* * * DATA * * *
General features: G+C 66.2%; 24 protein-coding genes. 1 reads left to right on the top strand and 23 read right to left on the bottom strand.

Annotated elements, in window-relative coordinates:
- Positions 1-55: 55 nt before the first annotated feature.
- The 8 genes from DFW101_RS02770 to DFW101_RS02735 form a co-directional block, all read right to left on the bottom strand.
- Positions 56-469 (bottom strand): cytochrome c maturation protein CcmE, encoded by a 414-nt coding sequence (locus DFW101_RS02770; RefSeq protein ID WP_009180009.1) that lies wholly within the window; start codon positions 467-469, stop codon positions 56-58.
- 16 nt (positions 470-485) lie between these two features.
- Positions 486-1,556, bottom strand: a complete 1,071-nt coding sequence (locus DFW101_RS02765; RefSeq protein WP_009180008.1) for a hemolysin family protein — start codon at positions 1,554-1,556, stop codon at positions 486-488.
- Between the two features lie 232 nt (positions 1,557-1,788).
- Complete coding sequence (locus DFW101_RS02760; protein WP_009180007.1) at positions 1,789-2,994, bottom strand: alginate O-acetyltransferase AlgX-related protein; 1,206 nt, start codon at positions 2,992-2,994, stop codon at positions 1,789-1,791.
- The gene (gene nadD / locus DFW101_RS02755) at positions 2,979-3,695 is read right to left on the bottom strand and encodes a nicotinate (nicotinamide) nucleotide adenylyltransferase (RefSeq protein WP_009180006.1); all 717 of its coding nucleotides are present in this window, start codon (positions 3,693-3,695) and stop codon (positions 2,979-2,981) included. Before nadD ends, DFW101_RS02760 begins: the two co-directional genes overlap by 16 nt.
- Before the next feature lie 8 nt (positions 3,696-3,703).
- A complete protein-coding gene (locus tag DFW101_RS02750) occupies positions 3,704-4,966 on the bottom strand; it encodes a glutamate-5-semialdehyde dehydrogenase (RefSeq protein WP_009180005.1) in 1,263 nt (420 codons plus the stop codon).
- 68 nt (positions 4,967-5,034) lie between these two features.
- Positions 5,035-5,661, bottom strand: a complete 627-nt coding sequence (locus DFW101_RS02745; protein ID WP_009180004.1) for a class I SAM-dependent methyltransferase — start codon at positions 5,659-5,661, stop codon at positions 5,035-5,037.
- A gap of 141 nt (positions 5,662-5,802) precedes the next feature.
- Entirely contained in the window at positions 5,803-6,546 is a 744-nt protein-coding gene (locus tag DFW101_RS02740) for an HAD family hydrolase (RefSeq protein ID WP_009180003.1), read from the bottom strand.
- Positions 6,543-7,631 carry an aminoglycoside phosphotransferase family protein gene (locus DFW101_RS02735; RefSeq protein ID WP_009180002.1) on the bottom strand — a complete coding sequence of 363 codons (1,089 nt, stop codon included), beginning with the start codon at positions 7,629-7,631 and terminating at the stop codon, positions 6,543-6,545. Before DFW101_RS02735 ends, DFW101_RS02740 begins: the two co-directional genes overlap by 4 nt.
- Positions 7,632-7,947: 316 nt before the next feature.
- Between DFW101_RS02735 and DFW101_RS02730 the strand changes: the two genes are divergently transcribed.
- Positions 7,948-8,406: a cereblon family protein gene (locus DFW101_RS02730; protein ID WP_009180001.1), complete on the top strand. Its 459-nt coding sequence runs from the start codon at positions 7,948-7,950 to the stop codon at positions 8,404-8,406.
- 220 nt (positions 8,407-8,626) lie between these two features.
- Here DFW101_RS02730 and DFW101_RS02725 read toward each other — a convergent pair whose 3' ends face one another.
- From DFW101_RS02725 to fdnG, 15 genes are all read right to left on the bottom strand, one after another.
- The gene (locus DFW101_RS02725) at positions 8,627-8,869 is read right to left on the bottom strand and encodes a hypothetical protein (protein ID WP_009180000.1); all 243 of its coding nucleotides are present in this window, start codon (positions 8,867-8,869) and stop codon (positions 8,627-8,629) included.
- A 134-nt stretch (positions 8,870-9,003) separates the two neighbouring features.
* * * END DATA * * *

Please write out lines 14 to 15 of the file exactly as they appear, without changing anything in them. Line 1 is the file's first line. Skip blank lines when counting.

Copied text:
- Positions 5,035-5,661, bottom strand: a complete 627-nt coding sequence (locus DFW101_RS02745; protein ID WP_009180004.1) for a class I SAM-dependent methyltransferase — start codon at positions 5,659-5,661, stop codon at positions 5,035-5,037.
- A gap of 141 nt (positions 5,662-5,802) precedes the next feature.